Making a Mountain into an O-Hill
In the 1960s the varsity cross-country course started in the Dell at Emmet Street and then proceeded to the top of O-Hill at the observatory, a vertical height rise of 315 feet. Runners, having tortuously achieved the top, then faced a precipitous downhill charge through the woods and onto a “burma road”-type gravel drive that eventually exited onto Route 250W below UVA’s new orthopedic hospital. While we had several excellent runners (the writer excluded), our squads were generally weaker than our opponents. However, when visiting teams came to our course for a meet it was not unusual to hear their “concerns” about the O-Hill climb and invariably Virginia would initially do well in attaining the summit in good fashion. Then on the downhill our practice advantage quickly disappeared.
It was good while it lasted!
Vince Derr (Engr ’68, Darden ’73)
It’s Not Easy Being Dean
I really enjoyed the Dean of Students article (It’s Not Easy Being Dean), particularly the reminder that Dean Robert Canevari ended Easters celebrations back in my day. As the author of the “Good Old Song” rework that appeared in the Nov. 22, 1982, Cavalier Daily, you can imagine how well that went over with the students. Not that it justified subjecting him to the slings and arrows of outrageous doggerel.
Terry Golden (Engr ’82, ’83)
Paul Cantor Obituary [In Memoriam]
When I read with sadness the news of Professor Paul Cantor’s passing, I reflected on the influence he and so many other faculty members at Virginia had on me. I walked into his class, my first as an undergraduate, thinking college would be an extension of high school, and that what I had applied in those four years to succeed in my English composition classes would work for these next four. I was quickly dissuaded. By the end of that first class I realized, to quote Dorothy, I wasn’t in Kansas anymore. Grades on my early papers were, well, not good—the red ink outweighed the paper. In office hours one day midsemester, Professor Cantor offered insights and advice, pushing me to push myself, and from there it all began to click. I was able to write home about my final grade! As a practicing lawyer and now a professor at Vanderbilt Law School, I write for a living. I trace whatever success I have had at it back to that English 101 class and Professor Cantor’s dedication, an attribute I encountered in all my wonderful professors at Virginia.
J.B. Ruhl (Col ’79, Law ’82)
That Good Old Stuff of Wahoowa [Summer/Fall 2022]
There comes a time in everyone’s life when we must consider downsizing.
For my wife and me, that time came recently, when we decided to leave our house on Kauai and move to a retirement community.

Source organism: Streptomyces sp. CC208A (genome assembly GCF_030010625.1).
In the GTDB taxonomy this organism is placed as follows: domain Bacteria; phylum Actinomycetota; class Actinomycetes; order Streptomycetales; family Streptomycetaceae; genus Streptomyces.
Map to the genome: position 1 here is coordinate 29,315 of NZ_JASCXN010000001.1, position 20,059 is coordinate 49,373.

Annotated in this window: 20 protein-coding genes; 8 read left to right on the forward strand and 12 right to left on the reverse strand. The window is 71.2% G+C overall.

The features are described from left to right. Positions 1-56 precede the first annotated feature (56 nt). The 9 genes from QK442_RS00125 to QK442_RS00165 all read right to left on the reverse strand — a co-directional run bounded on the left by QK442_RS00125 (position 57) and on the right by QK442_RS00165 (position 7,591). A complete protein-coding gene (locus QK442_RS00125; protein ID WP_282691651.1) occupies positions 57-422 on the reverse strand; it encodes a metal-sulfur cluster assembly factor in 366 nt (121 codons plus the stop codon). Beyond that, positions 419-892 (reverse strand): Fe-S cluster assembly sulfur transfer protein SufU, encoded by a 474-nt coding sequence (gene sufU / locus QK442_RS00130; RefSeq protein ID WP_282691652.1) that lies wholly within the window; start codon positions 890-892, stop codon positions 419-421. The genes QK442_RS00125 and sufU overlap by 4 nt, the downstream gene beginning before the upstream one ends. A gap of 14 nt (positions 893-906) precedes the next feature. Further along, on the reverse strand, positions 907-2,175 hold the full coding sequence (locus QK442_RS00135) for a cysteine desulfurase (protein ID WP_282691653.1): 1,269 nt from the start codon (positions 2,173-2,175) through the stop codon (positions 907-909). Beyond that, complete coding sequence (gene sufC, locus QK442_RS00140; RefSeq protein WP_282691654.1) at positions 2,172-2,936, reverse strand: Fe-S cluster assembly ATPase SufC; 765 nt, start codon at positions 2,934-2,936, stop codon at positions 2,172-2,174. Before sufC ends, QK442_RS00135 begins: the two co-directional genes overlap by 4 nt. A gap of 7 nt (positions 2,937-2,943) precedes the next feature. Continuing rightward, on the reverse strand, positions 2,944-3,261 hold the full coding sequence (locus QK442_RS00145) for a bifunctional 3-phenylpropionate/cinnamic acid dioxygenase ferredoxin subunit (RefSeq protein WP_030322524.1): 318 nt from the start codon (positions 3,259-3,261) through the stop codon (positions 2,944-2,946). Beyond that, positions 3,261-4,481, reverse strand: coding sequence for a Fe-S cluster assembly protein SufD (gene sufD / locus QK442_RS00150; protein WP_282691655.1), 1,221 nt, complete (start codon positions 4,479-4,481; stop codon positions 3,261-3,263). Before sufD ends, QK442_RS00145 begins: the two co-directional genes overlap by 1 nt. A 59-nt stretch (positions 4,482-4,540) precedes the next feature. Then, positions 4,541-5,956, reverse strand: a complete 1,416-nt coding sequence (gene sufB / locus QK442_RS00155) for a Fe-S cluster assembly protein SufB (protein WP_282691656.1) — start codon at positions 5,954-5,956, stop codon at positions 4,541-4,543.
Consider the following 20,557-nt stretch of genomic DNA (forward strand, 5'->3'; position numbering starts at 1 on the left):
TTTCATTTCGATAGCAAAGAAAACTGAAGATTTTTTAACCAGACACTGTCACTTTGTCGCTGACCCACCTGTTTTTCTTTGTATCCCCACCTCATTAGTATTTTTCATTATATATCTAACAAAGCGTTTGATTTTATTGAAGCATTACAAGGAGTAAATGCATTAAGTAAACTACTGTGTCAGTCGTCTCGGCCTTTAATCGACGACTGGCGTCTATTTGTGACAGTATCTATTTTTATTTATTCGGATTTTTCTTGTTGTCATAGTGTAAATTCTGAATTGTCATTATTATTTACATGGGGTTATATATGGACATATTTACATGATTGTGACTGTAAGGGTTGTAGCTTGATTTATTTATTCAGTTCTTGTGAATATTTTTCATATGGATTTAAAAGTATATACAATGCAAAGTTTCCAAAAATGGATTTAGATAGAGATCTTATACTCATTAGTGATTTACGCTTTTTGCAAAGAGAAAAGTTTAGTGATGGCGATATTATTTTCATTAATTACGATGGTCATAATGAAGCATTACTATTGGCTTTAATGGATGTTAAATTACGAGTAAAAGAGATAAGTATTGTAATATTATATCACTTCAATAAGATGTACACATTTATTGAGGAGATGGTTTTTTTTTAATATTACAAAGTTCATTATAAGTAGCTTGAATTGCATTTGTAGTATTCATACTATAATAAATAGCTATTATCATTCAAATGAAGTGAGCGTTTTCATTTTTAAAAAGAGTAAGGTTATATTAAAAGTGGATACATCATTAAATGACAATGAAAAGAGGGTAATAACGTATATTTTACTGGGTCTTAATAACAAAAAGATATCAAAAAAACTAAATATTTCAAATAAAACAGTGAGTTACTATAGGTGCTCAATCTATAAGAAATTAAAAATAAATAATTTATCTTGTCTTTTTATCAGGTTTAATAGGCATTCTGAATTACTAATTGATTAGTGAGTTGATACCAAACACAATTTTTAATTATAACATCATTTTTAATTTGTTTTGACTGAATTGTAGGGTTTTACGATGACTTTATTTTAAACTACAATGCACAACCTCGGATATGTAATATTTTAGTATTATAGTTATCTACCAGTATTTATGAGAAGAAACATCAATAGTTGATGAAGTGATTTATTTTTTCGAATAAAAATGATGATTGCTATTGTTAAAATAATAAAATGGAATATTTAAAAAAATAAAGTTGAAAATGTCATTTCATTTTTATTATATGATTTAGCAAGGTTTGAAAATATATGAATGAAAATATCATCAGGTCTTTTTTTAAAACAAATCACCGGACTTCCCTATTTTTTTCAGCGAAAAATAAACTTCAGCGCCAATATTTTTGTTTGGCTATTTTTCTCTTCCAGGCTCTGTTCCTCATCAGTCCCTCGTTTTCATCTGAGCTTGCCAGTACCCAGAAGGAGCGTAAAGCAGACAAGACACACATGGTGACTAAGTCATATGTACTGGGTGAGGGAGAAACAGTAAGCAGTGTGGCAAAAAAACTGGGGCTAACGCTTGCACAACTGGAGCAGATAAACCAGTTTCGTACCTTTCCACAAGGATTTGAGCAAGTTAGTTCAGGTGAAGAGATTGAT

What to do with all our favorite things that didn’t stay with the house? Fast-forward several months. After moving to Santa Barbara, I attended a celebration of life for a former partner and reconnected with several former partners and business associates. One of them, Bill, greeted me and shortly after saying hello, uttered, “I have this recollection of a chair.”
Bill and his wife, Karen Gallivan (Nurs ’86), gave me this beloved UVA rocker as a thank-you for administering Karen’s anesthetic during the birth of their son, Stephen. Their daughter, Katherine Gallivan (Engr ’19), graduated from UVA in 2019.
It became clear this rocker should reside with the Gallivans, so I gifted it back to them. It is comforting knowing the chair will always be in the home of a ’Hoo. My hope is that Katherine will someday gift this chair to one of her children after they graduate from UVA.
Dr. Michael Diamant (Med ’70)
Santa Barbara, California
Pep Banned [Spring 2021]
In talking with a friend about the UVA Pep Band, he got me thinking: How could the band have avoided its ultimate demise? When did script humor go too far? I concluded that jokes that ridiculed our opponents went too far. For example, at the 1974 home game against Virginia Tech, described in the Virginia Magazine article, the band went too far when it ridiculed the opposing stands by saying that they were not capable of reading an upside-down H. What probably was fair game, though, was to reference opponent characteristics that didn’t make much sense. Even in the 1970s the farm-raised turkey had a reputation for stupidity. Why then refer to your team as the Fighting Gobblers? Jokes referencing turkeys were fair game.
Away and bowl games would have been especially hazardous territory. The wisdom of Pep Band co-founder Steve Mershon should have been followed more carefully: At away games, the band should make fun of its opponent’s rival, rather than the opponent itself, as a way of winning over the crowd.
So, if I could have applied these suggestions would the Pep Band still be here? Hard to say, but I like to think that it would.
Joe Guarini (Engr ’78)
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